People may doubt you, and maybe certain skills and qualities don’t come easy to you – but your fate is far from sealed. If you want to succeed, take control and push yourself beyond your comfort zone. Use those who doubt you as motivation to prove to them – and yourself – that you can be a success.
2. Respond to luck
Johan failed in his first interview at Cambridge University, but through a stroke of luck, he gained admission through a scholarship programme. Regardless, he still had to put in the work. Rather than thinking he had “made it”, he took full advantage of his good fortune and put everything into his studies.
Recommended reading: Luck Is Not Luck: You Can Influence Your Return On Luck
3. What do you want in life?
Ask yourself this question – too many people neglect to do so. You don’t need a detailed plan to begin with, but having some idea of the direction you want to head will allow you to have a better idea of what you need to do to get there.
4. Push yourself
According to Johan, if you’ve never failed, it’s likely that you’re playing it safe. As the saying goes, comfort zones are beautiful places, but nothing ever grows there. To stretch the boundaries, to keep learning, to rid yourself of the fear of making mistakes – to push yourself towards realising your potential is exactly what will lead the way to great accomplishment.
3 leaders who turned rejection on its head
1. Albert Einstein
When the professor who revolutionised physics with his theory of relativity was 16, the head of his Munich school wrote in a damning report: “He will never amount to anything.”
Einstein, who died in 1955 aged 76 after a career garlanded with honours including a Nobel Prize, clearly took the criticism on the chin.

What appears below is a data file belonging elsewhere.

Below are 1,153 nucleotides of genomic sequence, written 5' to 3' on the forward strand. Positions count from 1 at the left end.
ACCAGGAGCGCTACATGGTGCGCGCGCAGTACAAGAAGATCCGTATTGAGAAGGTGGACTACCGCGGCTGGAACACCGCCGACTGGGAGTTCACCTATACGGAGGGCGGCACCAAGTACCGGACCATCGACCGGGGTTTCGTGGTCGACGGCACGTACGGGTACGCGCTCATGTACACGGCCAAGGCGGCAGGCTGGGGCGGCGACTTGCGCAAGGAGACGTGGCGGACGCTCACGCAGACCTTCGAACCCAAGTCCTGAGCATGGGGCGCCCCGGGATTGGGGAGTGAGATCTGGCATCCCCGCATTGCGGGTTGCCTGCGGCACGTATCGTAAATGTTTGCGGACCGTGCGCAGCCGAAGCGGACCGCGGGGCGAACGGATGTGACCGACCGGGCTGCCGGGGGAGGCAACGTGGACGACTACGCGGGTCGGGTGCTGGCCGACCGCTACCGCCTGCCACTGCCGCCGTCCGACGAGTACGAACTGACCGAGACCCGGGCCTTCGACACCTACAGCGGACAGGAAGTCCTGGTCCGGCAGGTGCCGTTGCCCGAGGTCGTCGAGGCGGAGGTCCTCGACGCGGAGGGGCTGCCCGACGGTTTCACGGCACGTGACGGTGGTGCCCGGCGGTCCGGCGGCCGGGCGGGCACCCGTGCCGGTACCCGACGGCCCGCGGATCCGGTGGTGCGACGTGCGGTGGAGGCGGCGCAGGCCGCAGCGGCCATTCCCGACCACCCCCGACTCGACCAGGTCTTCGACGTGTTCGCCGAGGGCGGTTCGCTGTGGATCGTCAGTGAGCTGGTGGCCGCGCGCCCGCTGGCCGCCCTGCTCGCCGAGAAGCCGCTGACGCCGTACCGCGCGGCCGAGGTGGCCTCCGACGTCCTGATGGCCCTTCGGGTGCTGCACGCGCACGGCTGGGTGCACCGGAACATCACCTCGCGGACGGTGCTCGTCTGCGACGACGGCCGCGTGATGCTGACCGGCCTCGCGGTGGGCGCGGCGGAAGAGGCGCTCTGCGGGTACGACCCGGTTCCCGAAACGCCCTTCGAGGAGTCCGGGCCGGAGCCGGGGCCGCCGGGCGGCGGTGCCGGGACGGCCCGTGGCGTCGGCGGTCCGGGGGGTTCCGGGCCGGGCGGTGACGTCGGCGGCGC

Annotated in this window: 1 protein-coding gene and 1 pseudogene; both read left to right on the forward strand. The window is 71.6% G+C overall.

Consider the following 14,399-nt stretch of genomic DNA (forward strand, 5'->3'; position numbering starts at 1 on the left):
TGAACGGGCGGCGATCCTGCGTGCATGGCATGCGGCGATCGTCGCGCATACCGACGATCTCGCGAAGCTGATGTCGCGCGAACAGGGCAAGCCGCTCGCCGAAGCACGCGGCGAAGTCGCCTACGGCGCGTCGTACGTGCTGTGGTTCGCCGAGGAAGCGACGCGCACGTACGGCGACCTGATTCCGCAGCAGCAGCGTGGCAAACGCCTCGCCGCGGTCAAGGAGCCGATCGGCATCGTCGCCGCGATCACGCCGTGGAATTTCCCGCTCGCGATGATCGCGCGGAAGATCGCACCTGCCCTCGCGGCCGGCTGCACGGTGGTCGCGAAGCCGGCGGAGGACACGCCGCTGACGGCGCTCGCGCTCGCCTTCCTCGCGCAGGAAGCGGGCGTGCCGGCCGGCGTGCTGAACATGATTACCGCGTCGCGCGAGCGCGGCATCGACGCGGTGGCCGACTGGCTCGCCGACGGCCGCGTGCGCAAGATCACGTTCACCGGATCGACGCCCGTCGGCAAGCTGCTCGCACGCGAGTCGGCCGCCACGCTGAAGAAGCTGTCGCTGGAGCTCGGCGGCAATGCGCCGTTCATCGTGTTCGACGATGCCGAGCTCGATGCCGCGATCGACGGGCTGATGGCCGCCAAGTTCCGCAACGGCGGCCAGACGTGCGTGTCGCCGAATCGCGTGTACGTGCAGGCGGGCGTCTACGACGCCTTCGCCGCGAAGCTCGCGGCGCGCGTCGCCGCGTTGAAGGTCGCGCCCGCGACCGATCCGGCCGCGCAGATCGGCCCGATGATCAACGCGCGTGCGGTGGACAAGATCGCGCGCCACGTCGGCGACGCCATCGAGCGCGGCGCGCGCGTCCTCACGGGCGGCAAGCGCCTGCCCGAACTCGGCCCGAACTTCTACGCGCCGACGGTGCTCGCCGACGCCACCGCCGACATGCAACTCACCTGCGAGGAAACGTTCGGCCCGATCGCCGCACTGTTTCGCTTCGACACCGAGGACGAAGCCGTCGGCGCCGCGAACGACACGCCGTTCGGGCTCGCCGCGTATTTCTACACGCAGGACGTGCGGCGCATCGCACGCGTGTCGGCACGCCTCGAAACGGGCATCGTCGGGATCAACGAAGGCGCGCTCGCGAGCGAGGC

2. Oprah Winfrey
The undisputed queen of the United States TV was fired from her job as a news anchor in Baltimore after seven months in the early 1980s for getting “too emotionally invested” in the stories. Her boss said she was “unfit for TV news”. Winfrey called it her “first and worst failure” but she went on to have a daytime show for 25 years, her own TV channel and a fortune estimated at £2bil.
3. John Lennon
He led The Beatles from a sweaty cellar in Liverpool to conquer the world with music that was both hugely popular and ground¬-breakingly radical. Then he became a global icon with a series of inspirational solo anthems. The world mourned when John, 40, was shot dead in New York in 1980.
None of this was foreseen by the teacher at Quarry Bank School, Liverpool, who wrote in the 1950s that he was: “Certainly on the road to failure.”
Sandy is a freelance writer who faced a number of rejections in his early career. Nevertheless, he kept pushing and continues to this day to irritate editors on an international scale. To connect with Sandy, follow him on Twitter @RealSClarke – you can also find Johan @JohanMerican. To engage us for Corporate Soldier – Success Without Stress programme in your organisation, write to us at firstname.lastname@example.org.
Sandy is a freelance writer based in Malaysia, and previously enjoyed 10 years as a journalist and broadcaster in the UK. He has been fortunate to gain valuable insights into what makes us tick, which has deepened his interests in leadership, emotions, mindfulness, and human behaviour.